Pete has ghosts. This fact has been proven by Troy Wood, Utah’s premier ghost hunter.
Pete describes his ghosts in detail, and just like Pete, his ghosts aren’t shy. They performed on video and dazzle Pete and guests on a daily basis. “Does that sound nuts to you?” This rhetorical question asked by Utah Book and Magazine owner Pete Marshall acknowledges that he knows the stories he’s recounting cross the boundary of what conventionally is agreed upon as real. But does Pete care? Not really.
Take the bookstore’s interior which looks like it has organically trans•formed over time by what could be called a “placement design” aesthetic; the merchandise was at some point brought into the store, put down in a convenient spot and, unless a patron has bought the item, has remained in the same place ever since. The décor lacks even a tip of the hat to modern interior design. Instead it has its own quirky charm.
Pete started working weekends in the family antique business when he was eight. He finished his formal schooling two weeks into 8th grade, pursuing instead an experiential business education. At 58, Pete not only has spent a lifetime running the bookstore, but he also has learned to live with spirit entities that haunt the space.
For years, the turn-of-the-century building located at 327 Main housed men’s clubs, cigar stores with a restaurant in the back, the most well-known of which was the Italian family operated Rotisserie Inn. While the building doesn’t have such a sordid history, Pete’s list of strange happenings is long and varied. Lights burn intermittently with intensity beyond their wattage. Books fall in groups off the shelves. Troy Wood captured light orbs and human figures using infrared filming technique.
“I came to work one morning and thought my place was on fire ’cause of all the light bouncing around inside. It was like a damn light show in here.” Another time Pete says, “My friend was sitting here at the counter on a Monday night at 20 minutes to 7 and we heard a noise that sounded like a gun shot through the door. I looked outside and the sign I put out every day was hitting the ground back and forth. That lasted about 5 minutes and there was no wind or anything else to explain why it was doing that. I get freaked out sometimes, but I’ve never been hurt.” However, he is very accepting of his otherworldly tenants, “Cause they’re people; they were somebody. Plus I figure everybody needs a place to live.”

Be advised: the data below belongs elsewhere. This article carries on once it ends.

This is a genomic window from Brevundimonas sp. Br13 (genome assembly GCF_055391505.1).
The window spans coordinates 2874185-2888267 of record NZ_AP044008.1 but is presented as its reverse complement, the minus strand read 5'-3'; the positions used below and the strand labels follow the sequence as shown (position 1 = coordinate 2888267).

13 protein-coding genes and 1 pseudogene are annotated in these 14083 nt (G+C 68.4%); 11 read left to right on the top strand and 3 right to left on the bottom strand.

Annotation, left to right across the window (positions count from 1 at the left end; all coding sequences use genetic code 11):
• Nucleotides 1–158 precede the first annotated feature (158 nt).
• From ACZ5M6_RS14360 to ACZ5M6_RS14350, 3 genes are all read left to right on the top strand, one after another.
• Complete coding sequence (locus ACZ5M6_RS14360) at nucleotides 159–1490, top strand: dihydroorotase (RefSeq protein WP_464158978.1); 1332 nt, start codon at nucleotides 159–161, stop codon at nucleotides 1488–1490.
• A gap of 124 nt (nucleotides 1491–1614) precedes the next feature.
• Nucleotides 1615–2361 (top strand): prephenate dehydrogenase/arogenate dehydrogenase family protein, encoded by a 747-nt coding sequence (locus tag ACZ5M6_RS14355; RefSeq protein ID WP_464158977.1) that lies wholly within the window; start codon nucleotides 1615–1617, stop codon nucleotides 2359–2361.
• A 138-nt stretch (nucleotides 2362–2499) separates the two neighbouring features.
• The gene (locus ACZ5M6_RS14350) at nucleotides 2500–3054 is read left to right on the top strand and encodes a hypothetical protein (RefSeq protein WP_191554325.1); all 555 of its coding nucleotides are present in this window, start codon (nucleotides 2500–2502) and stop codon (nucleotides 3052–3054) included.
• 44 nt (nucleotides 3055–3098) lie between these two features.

There is the woman in white who moves down the store aisle and exits the door in the back. She’s also the ghost who pesters patrons in the rest room. “Several people have used the bathroom,” Pete mentions, “and have said someone was pounding on the door when I’m the only one in the store.”
Then there’s Pete’s brother. “His name was Earl Marshall III,” Pete shares, “but everyone called him Skip.”
About a week after Skip’s death in November of 2008, Pete said he was opening shop at his usual unconventional pre-dawn hour and a potentially unsavory character near the store caused Pete to heighten his guard. The man, sensing Pete’s protective posturing, put up his hands, backed away and said, “Hey, I don’t want trouble with either one of you guys.” That was the first time Pete experienced Skip’s presence. Next was the overpowering smell of Skip’s favorite Irish Spring soap permeating the store. “Now how does that happen?” Pete asks. “Is that just nuts or what?”
Lights burn intermittently with intensity beyond their wattage; books fall in groups off the shelves.
Pete is not alone in having experienced the extraordinary, and apparently ghost Skip has a bit of mischief in him. One day, a woman customer who had been browsing the classics in the back approached the counter and said, “Sir, you have been up here the whole time and you know there’s no one here. I know this is going to sound crazy, but when I was up on the blue ladder looking at titles, someone grabbed my ass!” This doesn’t sound crazy to Pete. When confused customers share their bewilderment, Pete says, “Just tell him, ‘Skip. I’m here to look at books,’ so he’ll know to leave you alone.”
Pete also knows it is Skip from the ghost images that have been taken in the bookstore. “It’s the beard. You can see it a lot of the time.” You can also see in the images the copper bracelet Skip wore that is now on Pete’s wrist.
Overall, Pete finds Skip’s presence comforting. “He worked with me here 17, maybe 18 years. We were brothers, but we were also really good friends.”